Do not be conformed to this world, but be transformed by the renewing of your minds! Tell the story that is our story! Remember your truest identity in Christ Jesus. Listen for who you are and whose you are in the Word of God. Remember your baptisms and be thankful. Come to the table and see that the Lord is good. Do not be conformed to this world, but be transformed by the renewing of your minds! Amen.

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The Oval Office Of The Universe

Acts 1.6-14

So when they had come together, they asked him, “Lord, is this the time when you will restore the kingdom to Israel?” He replied, “It is not for you to know the times or periods that the Father has set by his own authority. But you will receive power when the Holy Spirit has come upon you; and you will be my witnesses in Jerusalem, in all Judea and Samaria, and to the ends of the earth.” When he had said this, as they were watching, he was lifted up, and a cloud took him out of their sight. While he was going and they were gazing up toward heaven, suddenly two men in white robes stood by them. They said, “Men of Galilee, why do you stand looking up toward heaven? This Jesus, who has been taken up from you into heaven, will come in the same way as you saw him go into heaven.” Then they returned to Jerusalem from the mount called Olivet, which is near Jerusalem, a sabbath day’s journey away. When they had entered the city, they went to the room upstairs where they were staying, Peter, and John, and James, and Andrew, Philip and Thomas, Bartholomew and Matthew, James son of Alphaeus, and Simon the Zealot, and Judas son of James. All these were constantly devoting themselves to prayer, together with certain women, including Mary the mother of Jesus, as well as his brothers.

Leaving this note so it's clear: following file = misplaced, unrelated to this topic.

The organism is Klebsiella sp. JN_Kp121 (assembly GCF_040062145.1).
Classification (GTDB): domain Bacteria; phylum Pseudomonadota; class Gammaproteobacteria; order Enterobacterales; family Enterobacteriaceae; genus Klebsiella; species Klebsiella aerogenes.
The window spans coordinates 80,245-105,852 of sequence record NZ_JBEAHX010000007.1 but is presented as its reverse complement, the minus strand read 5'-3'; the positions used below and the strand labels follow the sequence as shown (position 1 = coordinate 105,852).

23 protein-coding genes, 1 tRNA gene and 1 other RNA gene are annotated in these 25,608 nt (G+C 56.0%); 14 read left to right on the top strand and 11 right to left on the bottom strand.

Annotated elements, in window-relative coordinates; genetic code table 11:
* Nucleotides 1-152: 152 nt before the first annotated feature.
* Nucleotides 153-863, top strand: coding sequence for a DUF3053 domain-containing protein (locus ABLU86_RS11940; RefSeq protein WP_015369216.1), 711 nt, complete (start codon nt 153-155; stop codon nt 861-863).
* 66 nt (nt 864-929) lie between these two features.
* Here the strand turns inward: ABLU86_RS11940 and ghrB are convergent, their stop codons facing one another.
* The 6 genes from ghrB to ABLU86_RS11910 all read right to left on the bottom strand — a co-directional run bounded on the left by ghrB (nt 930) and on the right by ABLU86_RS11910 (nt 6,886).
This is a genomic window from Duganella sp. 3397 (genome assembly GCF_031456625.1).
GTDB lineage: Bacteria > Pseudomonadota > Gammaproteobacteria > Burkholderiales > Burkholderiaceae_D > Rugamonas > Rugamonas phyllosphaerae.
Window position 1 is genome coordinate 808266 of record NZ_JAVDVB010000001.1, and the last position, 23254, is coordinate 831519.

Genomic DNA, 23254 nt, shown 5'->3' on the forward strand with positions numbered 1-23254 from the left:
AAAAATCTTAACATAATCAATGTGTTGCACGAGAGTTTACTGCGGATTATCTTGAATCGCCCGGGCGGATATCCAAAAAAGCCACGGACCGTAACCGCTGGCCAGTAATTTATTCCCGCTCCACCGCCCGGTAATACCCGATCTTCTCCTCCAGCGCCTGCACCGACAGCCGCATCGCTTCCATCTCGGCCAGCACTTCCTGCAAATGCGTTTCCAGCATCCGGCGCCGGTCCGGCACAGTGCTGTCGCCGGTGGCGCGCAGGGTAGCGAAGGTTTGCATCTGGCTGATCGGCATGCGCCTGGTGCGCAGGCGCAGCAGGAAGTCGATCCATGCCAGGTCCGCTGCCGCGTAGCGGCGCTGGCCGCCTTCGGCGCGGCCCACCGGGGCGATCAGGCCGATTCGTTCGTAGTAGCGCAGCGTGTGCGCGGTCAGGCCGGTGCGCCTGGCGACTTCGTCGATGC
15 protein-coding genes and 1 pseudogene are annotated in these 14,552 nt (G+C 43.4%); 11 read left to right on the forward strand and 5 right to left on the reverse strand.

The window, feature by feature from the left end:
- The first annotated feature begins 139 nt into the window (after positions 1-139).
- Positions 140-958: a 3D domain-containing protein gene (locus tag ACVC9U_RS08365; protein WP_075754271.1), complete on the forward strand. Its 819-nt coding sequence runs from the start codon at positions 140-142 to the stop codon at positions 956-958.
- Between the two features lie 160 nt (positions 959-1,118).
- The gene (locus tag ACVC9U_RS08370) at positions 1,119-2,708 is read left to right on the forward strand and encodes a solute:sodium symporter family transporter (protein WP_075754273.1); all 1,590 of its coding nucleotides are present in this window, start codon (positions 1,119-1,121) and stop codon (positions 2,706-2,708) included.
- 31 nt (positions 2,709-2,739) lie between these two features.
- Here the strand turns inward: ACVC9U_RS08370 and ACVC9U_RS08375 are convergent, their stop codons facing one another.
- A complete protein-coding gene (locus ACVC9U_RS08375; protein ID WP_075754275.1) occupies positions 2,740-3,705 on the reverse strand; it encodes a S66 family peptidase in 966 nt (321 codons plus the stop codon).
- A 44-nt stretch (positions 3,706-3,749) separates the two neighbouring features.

On Tuesday afternoon I went into the Preschool and sat on the floor of the yellow room with our Preschoolers. In mere minutes I would be walking with them into the sanctuary for their end of year performance and graduation, but for the moment we were sitting crisscross applesauce on the alphabet carpet.

Some of the kids were visibly nervous, rocking back and forth on the floor knees tucked into their chests, others were focused and practicing the words to the songs under their breath, and others were completely oblivious to what we were about to do and instead were making faces at one another and then cackling from the depth of their hilarity.

When I got the signal from our director that the time had come to stand, line up, and make our way into the sanctuary I bounced off the floor and called for attention. I said, “My friends, whose ready to have some fun?!” To which they responded with a conflated and cacophonous scream.